With an MSN and some years of advanced practice behind you, you might not graduate as fast as someone who went for the more streamlined BSN-to-DNP track earlier in their career, but you will graduate with more experiential knowledge overall.
Residency and Fellowship Programs Could Add a Year or Two to the Total Timeline
Residencies and fellowships are not yet a common part of the APRN training cycle. Where doctors typically spend three to four years in residency after graduation from medical school, APRNs are eligible to pursue full licensure right away.
There is a push in the broader healthcare community to start emphasizing post-graduate residency and fellowship programs for nurses, with the Institute of Medicine publishing a report discussing the potential impact on recruitment and retention, and the additional costs that could be expected.
Within the nursing community itself, the idea is already becoming a reality. The American Nurses Credentialing Center has even gone so far as to accredit a number of voluntary fellowship programs specifically designed for newly certified APRNs.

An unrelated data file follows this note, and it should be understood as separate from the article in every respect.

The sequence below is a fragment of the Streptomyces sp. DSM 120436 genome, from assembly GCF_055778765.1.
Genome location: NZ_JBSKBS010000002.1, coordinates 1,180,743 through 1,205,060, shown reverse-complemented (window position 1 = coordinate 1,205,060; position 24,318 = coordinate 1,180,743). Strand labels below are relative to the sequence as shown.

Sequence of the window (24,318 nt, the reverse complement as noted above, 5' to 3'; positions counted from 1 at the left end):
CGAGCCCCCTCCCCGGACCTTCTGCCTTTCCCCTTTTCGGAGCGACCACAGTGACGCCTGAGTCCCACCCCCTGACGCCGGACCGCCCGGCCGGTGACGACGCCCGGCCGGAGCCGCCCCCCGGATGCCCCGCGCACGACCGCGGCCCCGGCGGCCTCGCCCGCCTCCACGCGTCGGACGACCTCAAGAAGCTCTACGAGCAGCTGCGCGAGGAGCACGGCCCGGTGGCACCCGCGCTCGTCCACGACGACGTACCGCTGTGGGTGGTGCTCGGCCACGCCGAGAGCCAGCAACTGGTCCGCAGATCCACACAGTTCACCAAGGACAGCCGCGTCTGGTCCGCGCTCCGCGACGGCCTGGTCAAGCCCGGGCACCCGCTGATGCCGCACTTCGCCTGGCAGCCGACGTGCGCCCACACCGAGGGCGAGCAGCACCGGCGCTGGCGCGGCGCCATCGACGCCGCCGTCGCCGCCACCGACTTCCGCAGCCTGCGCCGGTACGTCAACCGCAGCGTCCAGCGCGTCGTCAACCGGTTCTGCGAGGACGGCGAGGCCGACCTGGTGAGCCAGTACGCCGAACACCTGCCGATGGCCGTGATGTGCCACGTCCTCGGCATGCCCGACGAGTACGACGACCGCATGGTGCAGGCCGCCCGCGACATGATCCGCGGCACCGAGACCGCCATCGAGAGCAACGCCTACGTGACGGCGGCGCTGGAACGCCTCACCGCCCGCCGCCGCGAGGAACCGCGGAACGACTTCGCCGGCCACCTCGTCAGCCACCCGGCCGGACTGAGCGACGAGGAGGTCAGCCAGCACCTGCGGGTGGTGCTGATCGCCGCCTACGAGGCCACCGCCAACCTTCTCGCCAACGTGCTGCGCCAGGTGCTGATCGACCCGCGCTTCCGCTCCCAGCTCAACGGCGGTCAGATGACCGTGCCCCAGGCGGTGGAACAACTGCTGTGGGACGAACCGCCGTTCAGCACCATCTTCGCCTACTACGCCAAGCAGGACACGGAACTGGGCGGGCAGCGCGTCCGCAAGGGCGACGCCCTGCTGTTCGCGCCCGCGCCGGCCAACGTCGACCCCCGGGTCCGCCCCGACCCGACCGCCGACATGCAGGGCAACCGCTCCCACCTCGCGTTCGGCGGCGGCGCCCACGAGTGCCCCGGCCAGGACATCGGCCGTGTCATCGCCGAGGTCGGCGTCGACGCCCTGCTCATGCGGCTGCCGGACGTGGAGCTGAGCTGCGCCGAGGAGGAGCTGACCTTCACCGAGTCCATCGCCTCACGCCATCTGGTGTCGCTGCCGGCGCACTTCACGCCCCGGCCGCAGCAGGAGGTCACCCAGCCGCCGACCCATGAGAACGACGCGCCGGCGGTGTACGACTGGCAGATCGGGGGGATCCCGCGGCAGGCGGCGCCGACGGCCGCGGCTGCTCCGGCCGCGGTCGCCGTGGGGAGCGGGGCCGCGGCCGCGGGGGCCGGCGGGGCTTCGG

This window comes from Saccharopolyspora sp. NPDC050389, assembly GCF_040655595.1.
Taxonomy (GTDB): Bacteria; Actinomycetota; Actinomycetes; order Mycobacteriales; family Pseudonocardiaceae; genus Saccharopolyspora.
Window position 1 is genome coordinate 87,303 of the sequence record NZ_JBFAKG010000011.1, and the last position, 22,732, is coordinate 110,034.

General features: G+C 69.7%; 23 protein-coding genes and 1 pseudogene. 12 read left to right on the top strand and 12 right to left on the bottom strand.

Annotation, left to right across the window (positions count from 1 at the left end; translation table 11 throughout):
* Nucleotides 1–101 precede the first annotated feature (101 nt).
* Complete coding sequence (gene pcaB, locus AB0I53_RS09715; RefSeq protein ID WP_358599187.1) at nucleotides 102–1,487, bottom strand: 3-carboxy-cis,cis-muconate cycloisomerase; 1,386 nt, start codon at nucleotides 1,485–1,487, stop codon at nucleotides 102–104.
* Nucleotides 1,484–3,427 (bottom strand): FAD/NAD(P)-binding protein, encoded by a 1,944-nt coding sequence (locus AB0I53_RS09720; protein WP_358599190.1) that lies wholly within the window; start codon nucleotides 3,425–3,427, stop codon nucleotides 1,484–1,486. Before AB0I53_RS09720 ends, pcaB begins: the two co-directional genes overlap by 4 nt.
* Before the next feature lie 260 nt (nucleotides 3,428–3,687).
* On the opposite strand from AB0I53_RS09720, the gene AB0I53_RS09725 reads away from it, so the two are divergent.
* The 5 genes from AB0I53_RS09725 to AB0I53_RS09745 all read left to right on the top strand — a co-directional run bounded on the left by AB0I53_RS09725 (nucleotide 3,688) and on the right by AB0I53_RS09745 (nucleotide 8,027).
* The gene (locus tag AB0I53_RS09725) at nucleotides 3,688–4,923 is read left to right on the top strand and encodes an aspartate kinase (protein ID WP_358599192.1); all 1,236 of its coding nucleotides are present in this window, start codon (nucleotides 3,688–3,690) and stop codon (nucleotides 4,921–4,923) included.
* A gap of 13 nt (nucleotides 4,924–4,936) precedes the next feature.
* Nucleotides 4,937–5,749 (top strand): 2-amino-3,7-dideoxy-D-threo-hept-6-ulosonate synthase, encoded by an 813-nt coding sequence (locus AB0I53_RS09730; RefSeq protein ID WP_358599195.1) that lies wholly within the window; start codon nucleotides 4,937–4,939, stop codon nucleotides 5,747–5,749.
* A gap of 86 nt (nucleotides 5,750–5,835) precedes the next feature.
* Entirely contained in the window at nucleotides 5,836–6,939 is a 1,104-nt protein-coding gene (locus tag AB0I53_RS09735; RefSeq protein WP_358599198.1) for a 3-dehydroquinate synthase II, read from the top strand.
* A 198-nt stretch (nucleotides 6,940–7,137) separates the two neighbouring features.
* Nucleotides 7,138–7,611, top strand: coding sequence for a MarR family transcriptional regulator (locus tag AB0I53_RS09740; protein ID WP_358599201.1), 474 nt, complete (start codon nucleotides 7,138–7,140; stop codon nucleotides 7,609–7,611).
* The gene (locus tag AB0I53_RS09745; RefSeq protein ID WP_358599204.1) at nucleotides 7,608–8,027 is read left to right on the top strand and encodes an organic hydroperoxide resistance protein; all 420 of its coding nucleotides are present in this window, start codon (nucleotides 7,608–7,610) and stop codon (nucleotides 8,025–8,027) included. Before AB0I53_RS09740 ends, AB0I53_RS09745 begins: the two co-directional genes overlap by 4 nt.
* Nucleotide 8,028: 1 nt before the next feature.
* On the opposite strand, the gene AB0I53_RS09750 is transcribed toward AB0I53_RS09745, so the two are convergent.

These programs build experience in a particular specialization through paid, supervised placements that allow APRNs to transition to the field confidently and well-prepared to practice autonomously.
A residency or fellowship would be supervised training you receive in addition to your DNP program. If you decide to pursue that path, you can expect to add about a year to your training before you actually enter independent practice.
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How Long Does a DNP Take When You Factor In Previous College and Work Experience?
With either post-bachelor’s or post-master’s DNP pathways, there’s still a bit more involved in determining exactly how much time you can expect to spend preparing for professional practice. If you look at the walk you took up to the podium to collect your high school diploma as the starting line, then the total journey includes all the years between high school graduation and the day you graduate with a DNP.